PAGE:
As a teenager, I worked for just about everyone there was to work for in ’Sconset, and some in town. I pumped gas and drove a cab for John Salvas, or John the Barber (because he was just that), for four years and met my wife, Nan Dempster, there when she came to call her brother (with whom I worked) for lunch one day.
I worked for John’s daughter and son-in-law, Gordon and Aline Winslow, in the ’Sconset Market. It was fun to prepare orders for local customers’ groceries, which they or their cooks had phoned in that morning. The orders would go in bushel baskets and be lined upon the floor, and were delivered to houses throughout ’Sconset, but mainly on the north bluff.
I worked for Ray and Catherine Wiley in the Chanticleer, busing and peeling potatoes. I worked for Lou Scagliarini in the Book Store, hauling boxes up from the dungeon-like basement, and for Lou DeBarros in the Casino, sweeping up and listening to the story of his life as he reached into his bottom drawer for a strange bottle that contained what he called sustenance (what a character!).Mrs. Bulkley owned the Beach House and was another character. I bused, bell hopped, and did the same, as well as a little bar waiting, for Clemand Myra Reynolds in the Old ’Sconset Inn and Moby Dick.
Marty Finnegan (the New England accent changed that to Matty) yelled and screamed at me in his strange way of talking as I cut lawns, and Phil Morris hired me to make special deliveries. Now there was a postmaster of the old school! I know I worked for Clem Penrose, but can’t remember what I did for that tall, gaunt gentleman who was never without his cap with the long shiny peak. I helped Warren Rogers with his duties in the ’Sconset Chapel. I helped Albert Brock run the projector for the Casino movies. I worked for myself painting houses. I had conversations with Roy Larsen about what I might to do help his efforts on behalf of ’Sconset after I graduated from college. And there were probably other jobs I can’t remember.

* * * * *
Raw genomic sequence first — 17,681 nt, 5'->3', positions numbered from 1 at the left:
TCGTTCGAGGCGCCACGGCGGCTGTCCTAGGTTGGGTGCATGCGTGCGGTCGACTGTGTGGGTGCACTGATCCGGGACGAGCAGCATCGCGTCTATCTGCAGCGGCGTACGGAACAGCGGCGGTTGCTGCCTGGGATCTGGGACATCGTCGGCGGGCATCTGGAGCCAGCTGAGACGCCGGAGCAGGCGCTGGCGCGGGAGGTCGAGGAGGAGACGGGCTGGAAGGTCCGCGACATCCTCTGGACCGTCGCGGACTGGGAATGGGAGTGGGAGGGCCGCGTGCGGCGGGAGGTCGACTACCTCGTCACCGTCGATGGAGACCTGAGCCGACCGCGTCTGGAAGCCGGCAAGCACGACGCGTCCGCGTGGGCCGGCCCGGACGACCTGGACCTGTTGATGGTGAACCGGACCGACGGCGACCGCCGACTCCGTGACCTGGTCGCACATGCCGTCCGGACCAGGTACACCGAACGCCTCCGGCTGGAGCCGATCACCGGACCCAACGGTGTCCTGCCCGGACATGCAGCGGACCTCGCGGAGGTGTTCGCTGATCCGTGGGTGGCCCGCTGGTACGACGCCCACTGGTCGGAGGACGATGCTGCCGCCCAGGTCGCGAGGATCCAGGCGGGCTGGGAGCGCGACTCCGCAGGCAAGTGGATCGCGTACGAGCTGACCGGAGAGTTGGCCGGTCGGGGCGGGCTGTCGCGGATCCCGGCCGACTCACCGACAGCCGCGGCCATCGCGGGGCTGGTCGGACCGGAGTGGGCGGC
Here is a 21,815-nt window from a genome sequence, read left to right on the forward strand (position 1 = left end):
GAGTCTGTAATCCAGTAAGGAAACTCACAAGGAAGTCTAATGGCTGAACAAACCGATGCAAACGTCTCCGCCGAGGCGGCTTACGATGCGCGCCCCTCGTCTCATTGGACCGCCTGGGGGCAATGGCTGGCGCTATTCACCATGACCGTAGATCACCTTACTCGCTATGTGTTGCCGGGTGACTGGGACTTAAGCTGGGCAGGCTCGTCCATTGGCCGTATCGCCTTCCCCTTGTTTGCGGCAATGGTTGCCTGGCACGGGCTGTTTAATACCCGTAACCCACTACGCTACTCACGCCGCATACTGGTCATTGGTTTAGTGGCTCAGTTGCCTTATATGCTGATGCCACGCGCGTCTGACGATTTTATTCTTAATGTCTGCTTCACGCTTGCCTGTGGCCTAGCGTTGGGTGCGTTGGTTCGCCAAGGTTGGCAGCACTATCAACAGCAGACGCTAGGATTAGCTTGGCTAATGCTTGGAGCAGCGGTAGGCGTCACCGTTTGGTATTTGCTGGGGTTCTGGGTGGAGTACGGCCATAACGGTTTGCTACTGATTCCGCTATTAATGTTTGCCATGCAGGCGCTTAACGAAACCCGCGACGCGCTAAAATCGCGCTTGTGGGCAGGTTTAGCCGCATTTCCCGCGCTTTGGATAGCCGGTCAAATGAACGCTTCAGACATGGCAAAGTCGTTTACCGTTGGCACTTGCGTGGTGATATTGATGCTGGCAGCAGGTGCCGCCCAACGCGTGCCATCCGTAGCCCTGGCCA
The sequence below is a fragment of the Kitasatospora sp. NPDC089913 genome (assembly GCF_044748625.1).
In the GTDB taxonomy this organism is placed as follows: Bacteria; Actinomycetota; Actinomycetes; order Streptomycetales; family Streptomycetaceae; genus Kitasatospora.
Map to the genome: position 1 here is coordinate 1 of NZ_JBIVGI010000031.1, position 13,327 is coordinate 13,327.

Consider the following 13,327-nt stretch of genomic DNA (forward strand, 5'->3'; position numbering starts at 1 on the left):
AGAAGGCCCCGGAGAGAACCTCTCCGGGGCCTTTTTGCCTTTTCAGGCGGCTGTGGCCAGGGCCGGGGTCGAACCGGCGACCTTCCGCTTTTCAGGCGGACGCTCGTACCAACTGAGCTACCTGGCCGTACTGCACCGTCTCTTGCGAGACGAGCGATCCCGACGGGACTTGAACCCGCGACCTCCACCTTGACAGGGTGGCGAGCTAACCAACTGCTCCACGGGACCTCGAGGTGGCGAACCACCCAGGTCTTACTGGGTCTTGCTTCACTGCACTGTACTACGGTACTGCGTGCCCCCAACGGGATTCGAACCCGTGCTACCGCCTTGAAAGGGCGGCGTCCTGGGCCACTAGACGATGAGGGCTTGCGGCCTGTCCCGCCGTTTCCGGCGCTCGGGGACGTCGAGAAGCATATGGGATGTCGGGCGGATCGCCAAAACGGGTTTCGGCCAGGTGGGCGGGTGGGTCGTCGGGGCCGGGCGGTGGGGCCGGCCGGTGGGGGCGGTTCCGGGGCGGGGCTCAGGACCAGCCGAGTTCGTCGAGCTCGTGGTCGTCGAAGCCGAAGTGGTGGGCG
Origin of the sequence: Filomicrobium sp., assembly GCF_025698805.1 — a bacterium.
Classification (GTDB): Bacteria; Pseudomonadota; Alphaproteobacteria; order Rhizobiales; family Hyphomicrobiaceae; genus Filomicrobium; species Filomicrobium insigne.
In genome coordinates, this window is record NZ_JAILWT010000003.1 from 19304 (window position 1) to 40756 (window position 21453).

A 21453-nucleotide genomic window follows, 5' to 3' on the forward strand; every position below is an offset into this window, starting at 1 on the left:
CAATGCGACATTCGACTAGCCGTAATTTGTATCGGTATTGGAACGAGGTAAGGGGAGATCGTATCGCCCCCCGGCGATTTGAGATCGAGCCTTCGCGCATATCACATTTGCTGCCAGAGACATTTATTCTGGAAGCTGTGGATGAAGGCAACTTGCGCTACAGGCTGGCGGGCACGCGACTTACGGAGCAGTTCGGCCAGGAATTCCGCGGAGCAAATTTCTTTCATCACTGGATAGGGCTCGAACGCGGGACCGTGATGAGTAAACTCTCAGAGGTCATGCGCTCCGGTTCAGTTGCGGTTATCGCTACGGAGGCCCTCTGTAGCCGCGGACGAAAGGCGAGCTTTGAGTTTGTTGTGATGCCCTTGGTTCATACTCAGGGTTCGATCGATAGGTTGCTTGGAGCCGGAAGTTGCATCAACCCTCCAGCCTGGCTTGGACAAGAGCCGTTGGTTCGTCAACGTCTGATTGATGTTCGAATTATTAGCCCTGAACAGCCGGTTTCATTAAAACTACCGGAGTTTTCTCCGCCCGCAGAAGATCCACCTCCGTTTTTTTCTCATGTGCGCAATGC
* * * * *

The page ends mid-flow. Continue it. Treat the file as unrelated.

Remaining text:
’Sconset was quiet. The friends of my parents in those days would hardly recognize the place today. They were quiet, distinctive, assured, thoroughly lovely people who were sure of their place in the world, and didn’t need all kinds of outside activities beyond fishing, reading, walking, and dinner at Chanticleer to validate their existence. Their houses, while attractive, were anything but ostentatious. The fun we had was, by and large, what I would call good clean fun. As far as I know—and I would have—there were no drugs beyond alcohol.
What am I trying to say about those days vis-à-vis today? I’m not entirely sure, except they were halcyon, simple days suffused with warmth and joy.
One can live as one did in the old days, but it takes a lot more work. It’s still a wonderful and unique place, and I love it.